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THE CULTURAL COLD WAR by Frances Stonor Saunders

THE CULTURAL COLD WAR

The CIA and the World of Arts and Letters

By Frances Stonor Saunders

Pub Date: April 4th, 2000
ISBN: 1-56584-596-X
Publisher: New Press

An impressively detailed, eye-opening study by film producer Saunders of the CIA’s clandestine sponsorship of artists and

intellectuals during the Cold War.

Using interviews and archival data (taken mostly from sources outside the CIA, who routinely ignored her requests under

the Freedom of Information Act), Saunders pieces together an elaborate network of CIA money-laundering schemes that funded

cultural organizations opposed to communism. Starting with black accounts siphoned off from the Marshall Plan in the late 1940s,

Saunders details how the CIA created or used nonprofit organizations such as the Ford Foundation to funnel millions of dollars

to institutions like the Congress for Cultural Freedom and its affiliated programs. While few will be shocked that conservatives

like Irving Kristol participated in CIA-backed projects, laymen will be surprised at how the Boston Symphony Orchestra and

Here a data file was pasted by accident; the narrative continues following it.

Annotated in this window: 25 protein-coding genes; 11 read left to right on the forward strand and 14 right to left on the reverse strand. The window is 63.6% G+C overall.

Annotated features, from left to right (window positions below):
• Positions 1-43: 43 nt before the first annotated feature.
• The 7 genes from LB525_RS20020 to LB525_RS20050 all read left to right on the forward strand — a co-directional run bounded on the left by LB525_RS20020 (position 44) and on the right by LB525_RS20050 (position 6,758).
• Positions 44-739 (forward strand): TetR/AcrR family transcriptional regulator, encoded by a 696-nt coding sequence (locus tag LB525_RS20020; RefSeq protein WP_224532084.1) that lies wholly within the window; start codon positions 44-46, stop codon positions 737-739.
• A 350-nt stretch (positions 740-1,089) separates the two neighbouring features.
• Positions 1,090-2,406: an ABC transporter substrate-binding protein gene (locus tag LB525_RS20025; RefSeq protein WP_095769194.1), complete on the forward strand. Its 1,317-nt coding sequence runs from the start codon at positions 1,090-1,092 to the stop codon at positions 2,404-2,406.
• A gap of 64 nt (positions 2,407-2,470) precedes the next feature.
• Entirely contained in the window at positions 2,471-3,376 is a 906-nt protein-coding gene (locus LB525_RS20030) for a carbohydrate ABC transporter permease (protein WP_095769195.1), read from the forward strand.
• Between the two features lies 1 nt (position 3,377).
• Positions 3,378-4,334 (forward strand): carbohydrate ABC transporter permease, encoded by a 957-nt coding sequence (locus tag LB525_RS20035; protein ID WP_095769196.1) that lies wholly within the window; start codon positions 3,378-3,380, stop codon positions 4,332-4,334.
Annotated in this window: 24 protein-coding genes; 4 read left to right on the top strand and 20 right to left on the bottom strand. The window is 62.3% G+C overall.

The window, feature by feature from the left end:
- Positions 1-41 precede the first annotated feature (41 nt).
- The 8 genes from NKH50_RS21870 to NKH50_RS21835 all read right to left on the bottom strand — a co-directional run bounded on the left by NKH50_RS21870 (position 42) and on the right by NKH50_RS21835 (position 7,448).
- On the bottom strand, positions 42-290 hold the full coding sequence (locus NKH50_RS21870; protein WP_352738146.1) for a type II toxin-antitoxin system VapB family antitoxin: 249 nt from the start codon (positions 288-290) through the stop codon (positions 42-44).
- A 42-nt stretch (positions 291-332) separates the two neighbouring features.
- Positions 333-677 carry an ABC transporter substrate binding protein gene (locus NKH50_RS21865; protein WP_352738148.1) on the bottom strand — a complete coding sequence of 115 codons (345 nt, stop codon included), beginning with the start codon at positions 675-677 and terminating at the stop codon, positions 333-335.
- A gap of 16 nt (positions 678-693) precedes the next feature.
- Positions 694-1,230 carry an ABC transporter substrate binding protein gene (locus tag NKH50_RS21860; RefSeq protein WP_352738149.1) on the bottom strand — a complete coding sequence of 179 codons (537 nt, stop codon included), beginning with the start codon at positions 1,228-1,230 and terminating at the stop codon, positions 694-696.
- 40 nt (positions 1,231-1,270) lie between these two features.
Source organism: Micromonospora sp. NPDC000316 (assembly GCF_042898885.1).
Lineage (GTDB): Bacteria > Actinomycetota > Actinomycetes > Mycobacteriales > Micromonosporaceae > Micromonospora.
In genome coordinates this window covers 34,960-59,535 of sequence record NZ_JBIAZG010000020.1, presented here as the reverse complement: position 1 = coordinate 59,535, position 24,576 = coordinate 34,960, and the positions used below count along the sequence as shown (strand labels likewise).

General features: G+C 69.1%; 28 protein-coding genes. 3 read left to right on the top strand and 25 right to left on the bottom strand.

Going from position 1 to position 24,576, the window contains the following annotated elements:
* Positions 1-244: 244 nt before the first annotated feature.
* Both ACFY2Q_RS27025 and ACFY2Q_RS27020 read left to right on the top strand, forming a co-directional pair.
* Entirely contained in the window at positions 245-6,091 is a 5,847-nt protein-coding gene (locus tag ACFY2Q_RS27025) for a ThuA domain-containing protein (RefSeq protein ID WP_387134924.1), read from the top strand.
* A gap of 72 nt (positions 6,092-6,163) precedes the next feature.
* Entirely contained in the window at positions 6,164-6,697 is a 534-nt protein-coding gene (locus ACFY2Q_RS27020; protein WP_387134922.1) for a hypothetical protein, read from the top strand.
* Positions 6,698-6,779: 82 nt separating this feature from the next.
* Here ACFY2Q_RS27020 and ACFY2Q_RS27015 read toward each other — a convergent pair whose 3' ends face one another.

various abstract expressionist painters (via the Museum of Modern Art under Nelson Rockefeller, its president and an adviser to

Eisenhower) benefitted from this largesse. At times the high volume of data and personalities muddies the story, and one would

expect more cloak-and-dagger spy stories in such an exhaustive study, but thankfully Saunders does address the crucial issue her

subject raises—namely, the consequences of intellectuals accepting money (consciously or unconsciously) from political sources.

She pays considerable attention to old controversies, such as (CIA-backed) Encounter’s refusal to publish an article by its former

editor Dwight Macdonald, and Conor Cruise O’Brien’s attack on the same journal for its disavowed but evident American

boosterism. She can also make the CIA appear enlightened, as when she describes how the Ivy Leaguers of the Agency supported

leftist artists over the objections of Senator Joseph McCarthy. In the end, however, Saunders has little tolerance for state-sponsored

thinkers. She concludes that when, in the late 1960s, the artists and writers involved in CIA projects began denying rumors of

their patrons" background, they were (in words taken from an interview) "crummy liars."

An illuminating investigation that will surprise general readers and aid scholars and students.